Bursts of bright colour elevate this elegant Bishopscourt home from conventional to dramatic, tranforming the space and infusing it with energy.
The best preparation for stepping over the threshold of this gloriously colourful home in Bishopscourt, Cape Town, is a quick browse of the gorgeous Pinterest boards created by its interior designer, Kim Stephen. The boards simply sing with vibrant colour – they have names like Perfect Pink, Tangerine Dream and Yellow Love – and yet the bursts of brightness are also framed within the crisp, clean lines of Kim’s classic-yet contemporary design ethos.
As on Pinterest, so it is in this home, which Kim redecorated for a young family during a major renovation three-and-a-half years ago. On the one hand, there is a sense of graceful classicism that includes a confident use of black and white. As Kim explains, the black and white “works as a foil to the vibrant colour, balancing and grounding it”. On the other, there is that bold colour which, combined with a number of other strongly individual choices, gives the scheme a dynamic energy.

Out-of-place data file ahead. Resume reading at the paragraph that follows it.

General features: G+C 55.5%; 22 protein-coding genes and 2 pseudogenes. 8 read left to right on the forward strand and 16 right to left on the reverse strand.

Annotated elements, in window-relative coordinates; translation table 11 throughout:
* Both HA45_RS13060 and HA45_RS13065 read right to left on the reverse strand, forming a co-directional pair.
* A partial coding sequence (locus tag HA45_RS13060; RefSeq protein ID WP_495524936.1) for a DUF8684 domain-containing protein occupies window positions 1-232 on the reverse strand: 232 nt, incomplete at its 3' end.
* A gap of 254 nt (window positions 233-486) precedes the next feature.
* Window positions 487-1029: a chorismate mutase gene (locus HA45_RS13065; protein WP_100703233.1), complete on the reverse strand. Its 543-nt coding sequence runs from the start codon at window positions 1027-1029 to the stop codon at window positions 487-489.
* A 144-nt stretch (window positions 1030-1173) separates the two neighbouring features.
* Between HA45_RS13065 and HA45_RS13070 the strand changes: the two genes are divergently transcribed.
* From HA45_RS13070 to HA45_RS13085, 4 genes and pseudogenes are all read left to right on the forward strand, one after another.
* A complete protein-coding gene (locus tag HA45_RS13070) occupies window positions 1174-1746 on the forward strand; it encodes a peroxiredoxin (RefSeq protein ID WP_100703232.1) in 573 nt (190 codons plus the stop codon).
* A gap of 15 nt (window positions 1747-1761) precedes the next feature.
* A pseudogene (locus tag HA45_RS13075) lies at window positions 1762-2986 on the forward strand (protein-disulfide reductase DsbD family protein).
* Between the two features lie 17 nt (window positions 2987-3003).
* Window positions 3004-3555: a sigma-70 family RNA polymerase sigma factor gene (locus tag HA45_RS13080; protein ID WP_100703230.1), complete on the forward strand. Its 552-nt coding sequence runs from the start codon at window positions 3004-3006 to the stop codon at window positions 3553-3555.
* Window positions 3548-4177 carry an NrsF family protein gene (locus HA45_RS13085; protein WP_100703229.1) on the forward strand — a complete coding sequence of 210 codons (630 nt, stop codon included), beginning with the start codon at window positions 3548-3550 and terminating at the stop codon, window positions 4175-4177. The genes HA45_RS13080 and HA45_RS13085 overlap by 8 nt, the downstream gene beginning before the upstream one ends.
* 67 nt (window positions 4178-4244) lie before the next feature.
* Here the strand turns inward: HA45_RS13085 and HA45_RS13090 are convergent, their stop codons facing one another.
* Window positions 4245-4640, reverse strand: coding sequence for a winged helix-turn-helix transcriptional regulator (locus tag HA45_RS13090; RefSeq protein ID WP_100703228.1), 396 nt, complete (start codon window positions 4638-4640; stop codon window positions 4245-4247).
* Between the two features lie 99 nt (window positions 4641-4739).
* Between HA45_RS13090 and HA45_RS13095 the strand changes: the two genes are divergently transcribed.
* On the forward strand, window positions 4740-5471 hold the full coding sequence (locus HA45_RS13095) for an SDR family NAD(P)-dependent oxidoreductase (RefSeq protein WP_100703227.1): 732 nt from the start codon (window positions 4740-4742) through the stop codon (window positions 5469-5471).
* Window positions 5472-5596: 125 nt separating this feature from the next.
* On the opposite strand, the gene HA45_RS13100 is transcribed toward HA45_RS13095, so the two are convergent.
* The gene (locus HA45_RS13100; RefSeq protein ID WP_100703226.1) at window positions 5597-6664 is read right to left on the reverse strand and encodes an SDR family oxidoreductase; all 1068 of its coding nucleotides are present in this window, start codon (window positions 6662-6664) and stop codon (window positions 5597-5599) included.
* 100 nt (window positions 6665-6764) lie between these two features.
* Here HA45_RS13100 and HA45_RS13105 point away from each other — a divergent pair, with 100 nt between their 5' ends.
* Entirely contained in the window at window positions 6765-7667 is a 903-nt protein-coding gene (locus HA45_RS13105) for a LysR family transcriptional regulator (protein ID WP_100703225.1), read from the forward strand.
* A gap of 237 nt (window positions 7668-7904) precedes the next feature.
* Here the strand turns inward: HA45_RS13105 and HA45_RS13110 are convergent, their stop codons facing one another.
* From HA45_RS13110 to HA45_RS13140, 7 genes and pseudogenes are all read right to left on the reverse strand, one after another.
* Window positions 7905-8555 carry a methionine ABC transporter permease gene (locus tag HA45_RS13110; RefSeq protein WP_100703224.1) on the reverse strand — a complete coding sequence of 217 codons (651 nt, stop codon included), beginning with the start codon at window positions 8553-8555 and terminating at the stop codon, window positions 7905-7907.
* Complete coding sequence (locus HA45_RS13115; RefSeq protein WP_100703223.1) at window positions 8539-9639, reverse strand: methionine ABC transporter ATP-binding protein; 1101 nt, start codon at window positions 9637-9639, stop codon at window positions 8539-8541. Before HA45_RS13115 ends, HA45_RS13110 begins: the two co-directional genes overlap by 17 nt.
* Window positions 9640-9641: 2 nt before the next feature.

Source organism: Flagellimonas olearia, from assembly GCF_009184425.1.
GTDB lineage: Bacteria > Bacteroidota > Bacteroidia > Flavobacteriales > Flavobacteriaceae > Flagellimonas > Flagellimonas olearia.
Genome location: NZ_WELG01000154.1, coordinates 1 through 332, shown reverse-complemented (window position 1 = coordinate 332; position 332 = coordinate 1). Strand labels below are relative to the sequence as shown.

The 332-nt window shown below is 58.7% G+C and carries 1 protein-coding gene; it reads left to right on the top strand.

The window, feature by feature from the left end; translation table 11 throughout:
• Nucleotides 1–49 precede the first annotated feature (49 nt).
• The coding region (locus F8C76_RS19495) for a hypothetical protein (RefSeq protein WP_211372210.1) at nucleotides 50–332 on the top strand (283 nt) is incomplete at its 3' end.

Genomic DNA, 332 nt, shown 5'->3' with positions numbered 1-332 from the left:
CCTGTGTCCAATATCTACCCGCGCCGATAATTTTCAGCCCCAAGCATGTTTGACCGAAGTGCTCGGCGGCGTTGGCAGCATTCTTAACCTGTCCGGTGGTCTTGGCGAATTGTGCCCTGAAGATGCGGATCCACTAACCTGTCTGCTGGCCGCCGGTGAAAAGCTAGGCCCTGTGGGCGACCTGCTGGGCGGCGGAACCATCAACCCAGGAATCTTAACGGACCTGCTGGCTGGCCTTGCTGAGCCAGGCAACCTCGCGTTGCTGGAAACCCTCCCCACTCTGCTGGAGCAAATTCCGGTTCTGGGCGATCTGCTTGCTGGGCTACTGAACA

The front door opens onto a supremely elegant hallway and stairwell that features poured terrazzo floors and a textured charcoal wallpaper, as well as a tall potted palm tree and a number of artworks, including an eye-catching series of brightly coloured silkscreens by little known South African artist Stephanie Watson. Before the house was renovated by its owners with Kim on board, it was a simple, rustic A-frame shape – difficult to imagine now, given that its architecture has a classically elegant look that she describes as “Georgian lines with modern edges”.
Kim cleverly uses colour to balance architectural elements in her spaces. A good example of this is the dark green water-based Plascon Velvaglo Rogue (G6-E1-2), she chose for the built-in kitchen cabinets in this house – an unusual selection that perfectly off sets the visual power of the charcoal-framed, wood-burning fireplace at the other end of the open-plan living-dining-kitchen space. This open-plan area is the everyday heart of the home, and it is made even more family friendly by the colourful kids’ play area situated just off the kitchen. It’s now easy for Kim’s clients to supervise homework or just keep an eye on what their children are up to while prepping a meal.